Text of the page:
I attended a Christian School from Kindergarten to 12th grade. Upon entering high school, I had to sign a contract stating I would follow the rules put in place if I wished to continue my secondary education. My status as a student was determined by my ability to abide by the terms of the contract I had signed. During my senior year, I knowingly broke the rules and the school had found out. Since I did not abide by the terms of the contract, the contract then was null and void resulting in my expulsion. Remember, I had grown up in that school since I was 5 years old. It was 3 months before my high school graduation. My cap and gown were in my locker. I was furious. This was a Christian school. How could they punish me. How was kicking me out in any way a representation of Jesus and His love? How could they call themselves Christians. Here I was at my worst, my actions a clear cry for help and all they did was abandon me. Being a Christian under their tutelage, how could I accept anything they taught as truth seeing how they really apply the teachings, which at the time seemed like they didn’t apply anything at all.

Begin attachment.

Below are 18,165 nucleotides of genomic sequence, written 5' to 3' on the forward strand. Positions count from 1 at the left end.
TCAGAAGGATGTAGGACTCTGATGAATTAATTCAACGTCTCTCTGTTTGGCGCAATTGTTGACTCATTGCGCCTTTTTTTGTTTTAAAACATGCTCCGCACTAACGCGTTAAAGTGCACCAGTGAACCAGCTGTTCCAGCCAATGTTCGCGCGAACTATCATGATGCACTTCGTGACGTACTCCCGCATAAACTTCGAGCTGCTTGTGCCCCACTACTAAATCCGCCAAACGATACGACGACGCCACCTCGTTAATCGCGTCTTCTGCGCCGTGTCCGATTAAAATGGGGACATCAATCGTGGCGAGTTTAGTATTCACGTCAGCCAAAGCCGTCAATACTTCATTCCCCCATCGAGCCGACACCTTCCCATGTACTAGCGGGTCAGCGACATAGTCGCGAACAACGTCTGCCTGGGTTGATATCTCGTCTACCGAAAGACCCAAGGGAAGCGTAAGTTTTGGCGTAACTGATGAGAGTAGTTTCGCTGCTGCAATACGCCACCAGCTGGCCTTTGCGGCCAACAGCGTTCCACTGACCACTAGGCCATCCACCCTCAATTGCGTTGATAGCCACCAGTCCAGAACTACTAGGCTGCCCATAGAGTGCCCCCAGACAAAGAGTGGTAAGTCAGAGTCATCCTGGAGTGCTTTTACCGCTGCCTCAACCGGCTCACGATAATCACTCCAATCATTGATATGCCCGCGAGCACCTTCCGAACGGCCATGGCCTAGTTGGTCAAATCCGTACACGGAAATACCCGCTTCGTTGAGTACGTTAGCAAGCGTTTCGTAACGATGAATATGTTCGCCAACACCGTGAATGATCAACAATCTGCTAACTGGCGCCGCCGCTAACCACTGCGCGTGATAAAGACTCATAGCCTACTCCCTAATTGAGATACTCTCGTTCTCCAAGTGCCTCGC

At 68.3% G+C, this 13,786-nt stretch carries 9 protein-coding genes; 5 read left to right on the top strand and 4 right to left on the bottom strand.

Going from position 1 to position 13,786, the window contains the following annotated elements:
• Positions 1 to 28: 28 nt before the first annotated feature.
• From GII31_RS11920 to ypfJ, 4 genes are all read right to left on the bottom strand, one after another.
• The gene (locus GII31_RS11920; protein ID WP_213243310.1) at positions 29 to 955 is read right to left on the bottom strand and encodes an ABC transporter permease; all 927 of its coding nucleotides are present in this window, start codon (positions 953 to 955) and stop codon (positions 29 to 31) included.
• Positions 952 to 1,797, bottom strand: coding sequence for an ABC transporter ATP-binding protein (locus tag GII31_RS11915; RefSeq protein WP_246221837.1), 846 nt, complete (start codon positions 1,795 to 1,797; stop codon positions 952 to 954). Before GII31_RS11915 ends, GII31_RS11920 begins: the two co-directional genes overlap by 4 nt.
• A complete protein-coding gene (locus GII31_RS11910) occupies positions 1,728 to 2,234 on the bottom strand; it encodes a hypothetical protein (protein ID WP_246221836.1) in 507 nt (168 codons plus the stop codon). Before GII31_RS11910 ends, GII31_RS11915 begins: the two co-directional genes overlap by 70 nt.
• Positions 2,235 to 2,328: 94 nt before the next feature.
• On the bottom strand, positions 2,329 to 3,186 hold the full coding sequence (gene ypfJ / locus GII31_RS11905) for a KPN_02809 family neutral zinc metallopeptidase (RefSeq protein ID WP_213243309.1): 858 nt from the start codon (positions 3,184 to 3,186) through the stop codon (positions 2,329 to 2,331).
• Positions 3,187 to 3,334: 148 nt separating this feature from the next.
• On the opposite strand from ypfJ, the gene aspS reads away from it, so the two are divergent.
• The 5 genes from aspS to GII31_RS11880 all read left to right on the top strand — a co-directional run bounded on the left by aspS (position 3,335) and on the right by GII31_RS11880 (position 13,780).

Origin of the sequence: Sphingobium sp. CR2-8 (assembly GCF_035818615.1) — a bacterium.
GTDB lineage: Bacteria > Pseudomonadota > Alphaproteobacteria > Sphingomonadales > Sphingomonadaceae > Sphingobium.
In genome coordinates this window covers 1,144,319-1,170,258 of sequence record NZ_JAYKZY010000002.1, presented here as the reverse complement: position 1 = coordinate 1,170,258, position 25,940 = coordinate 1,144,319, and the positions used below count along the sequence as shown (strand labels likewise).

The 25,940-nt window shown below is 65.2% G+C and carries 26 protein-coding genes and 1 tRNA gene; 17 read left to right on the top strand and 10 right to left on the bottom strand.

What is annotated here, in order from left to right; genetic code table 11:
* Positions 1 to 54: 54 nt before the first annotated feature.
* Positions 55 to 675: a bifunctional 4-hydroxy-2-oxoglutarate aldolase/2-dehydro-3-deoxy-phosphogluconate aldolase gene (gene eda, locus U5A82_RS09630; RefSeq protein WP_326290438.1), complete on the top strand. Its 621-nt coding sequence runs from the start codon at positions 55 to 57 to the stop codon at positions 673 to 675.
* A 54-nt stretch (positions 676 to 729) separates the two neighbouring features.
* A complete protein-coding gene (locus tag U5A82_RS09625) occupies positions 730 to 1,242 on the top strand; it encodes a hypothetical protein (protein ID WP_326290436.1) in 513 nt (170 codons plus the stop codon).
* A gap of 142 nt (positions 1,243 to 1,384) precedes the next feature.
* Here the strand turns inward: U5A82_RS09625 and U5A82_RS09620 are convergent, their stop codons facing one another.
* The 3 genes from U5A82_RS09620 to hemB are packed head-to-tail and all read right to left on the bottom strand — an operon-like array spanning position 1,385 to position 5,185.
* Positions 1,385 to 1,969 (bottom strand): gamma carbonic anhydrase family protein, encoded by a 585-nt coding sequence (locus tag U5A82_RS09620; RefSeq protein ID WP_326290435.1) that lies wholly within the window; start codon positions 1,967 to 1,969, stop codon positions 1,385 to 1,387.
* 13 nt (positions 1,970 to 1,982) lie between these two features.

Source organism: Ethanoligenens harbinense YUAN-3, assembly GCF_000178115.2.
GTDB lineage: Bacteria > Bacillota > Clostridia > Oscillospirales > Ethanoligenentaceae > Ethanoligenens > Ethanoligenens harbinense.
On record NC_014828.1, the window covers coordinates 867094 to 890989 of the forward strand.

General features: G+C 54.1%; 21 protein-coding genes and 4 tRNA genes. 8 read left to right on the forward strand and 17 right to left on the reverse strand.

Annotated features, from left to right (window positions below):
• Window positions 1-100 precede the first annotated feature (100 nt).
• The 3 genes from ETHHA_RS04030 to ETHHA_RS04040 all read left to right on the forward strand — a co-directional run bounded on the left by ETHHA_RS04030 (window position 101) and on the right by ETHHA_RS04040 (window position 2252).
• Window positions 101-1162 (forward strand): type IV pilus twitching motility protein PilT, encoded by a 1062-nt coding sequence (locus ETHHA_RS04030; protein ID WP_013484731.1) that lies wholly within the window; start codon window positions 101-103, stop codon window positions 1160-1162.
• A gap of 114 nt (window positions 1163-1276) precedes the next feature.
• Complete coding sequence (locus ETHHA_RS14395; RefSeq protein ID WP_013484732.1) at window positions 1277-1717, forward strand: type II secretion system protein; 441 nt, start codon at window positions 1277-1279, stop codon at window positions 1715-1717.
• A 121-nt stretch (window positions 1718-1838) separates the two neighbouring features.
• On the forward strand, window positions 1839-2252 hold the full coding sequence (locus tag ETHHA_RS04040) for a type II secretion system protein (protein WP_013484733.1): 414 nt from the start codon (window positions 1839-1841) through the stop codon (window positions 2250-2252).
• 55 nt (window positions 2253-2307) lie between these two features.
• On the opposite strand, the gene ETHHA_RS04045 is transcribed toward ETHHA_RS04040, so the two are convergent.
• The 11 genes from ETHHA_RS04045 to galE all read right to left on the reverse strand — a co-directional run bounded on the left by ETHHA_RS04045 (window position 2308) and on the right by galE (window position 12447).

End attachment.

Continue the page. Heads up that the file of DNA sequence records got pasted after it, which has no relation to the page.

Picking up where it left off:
Why was this happening to me? This consumed me for a couple of years. I was embittered and completely turned off by any form of Christianity. I let this mentality take over until one day it hit me. I can’t remember how it happened or who guided me to it but I realized what I was doing and how it was destroying me and any chance I had at a life free from the chains of victimhood I had locked myself up in. I made the choice to sign that contract. I made the choice to break that contract. Being expelled was a consequence I wasn’t willing to accept as a result of my own actions, that I had been refusing to take responsibility for.